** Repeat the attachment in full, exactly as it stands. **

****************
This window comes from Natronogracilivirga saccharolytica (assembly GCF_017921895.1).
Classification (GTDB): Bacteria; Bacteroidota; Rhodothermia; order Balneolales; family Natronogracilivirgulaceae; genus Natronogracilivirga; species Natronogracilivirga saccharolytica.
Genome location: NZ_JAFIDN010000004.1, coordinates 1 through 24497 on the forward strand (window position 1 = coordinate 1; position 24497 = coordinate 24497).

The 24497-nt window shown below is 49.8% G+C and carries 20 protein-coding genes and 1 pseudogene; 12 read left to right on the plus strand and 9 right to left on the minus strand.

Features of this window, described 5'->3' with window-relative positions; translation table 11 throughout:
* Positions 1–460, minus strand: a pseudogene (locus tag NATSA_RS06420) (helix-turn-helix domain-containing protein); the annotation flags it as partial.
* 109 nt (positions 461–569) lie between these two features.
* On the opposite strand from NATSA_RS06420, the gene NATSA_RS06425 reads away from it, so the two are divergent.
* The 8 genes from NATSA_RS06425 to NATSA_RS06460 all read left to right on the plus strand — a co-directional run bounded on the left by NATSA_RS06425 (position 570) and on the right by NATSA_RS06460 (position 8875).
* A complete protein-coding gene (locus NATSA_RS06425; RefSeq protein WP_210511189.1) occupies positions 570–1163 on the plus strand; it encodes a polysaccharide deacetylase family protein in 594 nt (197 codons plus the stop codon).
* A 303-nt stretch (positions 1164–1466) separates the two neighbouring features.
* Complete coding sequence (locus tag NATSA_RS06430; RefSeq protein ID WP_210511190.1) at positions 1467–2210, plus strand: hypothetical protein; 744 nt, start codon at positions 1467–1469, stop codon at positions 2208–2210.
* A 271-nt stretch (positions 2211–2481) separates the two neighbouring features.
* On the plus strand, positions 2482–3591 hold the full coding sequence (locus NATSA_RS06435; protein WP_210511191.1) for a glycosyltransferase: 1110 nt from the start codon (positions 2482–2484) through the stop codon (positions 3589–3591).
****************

This window comes from Natronogracilivirga saccharolytica (assembly GCF_017921895.1).
Classification (GTDB): Bacteria; Bacteroidota; Rhodothermia; order Balneolales; family Natronogracilivirgulaceae; genus Natronogracilivirga; species Natronogracilivirga saccharolytica.
Genome location: NZ_JAFIDN010000004.1, coordinates 1 through 24497 on the forward strand (window position 1 = coordinate 1; position 24497 = coordinate 24497).

The 24497-nt window shown below is 49.8% G+C and carries 20 protein-coding genes and 1 pseudogene; 12 read left to right on the plus strand and 9 right to left on the minus strand.

Features of this window, described 5'->3' with window-relative positions; translation table 11 throughout:
* Positions 1–460, minus strand: a pseudogene (locus tag NATSA_RS06420) (helix-turn-helix domain-containing protein); the annotation flags it as partial.
* 109 nt (positions 461–569) lie between these two features.
* On the opposite strand from NATSA_RS06420, the gene NATSA_RS06425 reads away from it, so the two are divergent.
* The 8 genes from NATSA_RS06425 to NATSA_RS06460 all read left to right on the plus strand — a co-directional run bounded on the left by NATSA_RS06425 (position 570) and on the right by NATSA_RS06460 (position 8875).
* A complete protein-coding gene (locus NATSA_RS06425; RefSeq protein WP_210511189.1) occupies positions 570–1163 on the plus strand; it encodes a polysaccharide deacetylase family protein in 594 nt (197 codons plus the stop codon).
* A 303-nt stretch (positions 1164–1466) separates the two neighbouring features.
* Complete coding sequence (locus tag NATSA_RS06430; RefSeq protein ID WP_210511190.1) at positions 1467–2210, plus strand: hypothetical protein; 744 nt, start codon at positions 1467–1469, stop codon at positions 2208–2210.
* A 271-nt stretch (positions 2211–2481) separates the two neighbouring features.
* On the plus strand, positions 2482–3591 hold the full coding sequence (locus NATSA_RS06435; protein WP_210511191.1) for a glycosyltransferase: 1110 nt from the start codon (positions 2482–2484) through the stop codon (positions 3589–3591).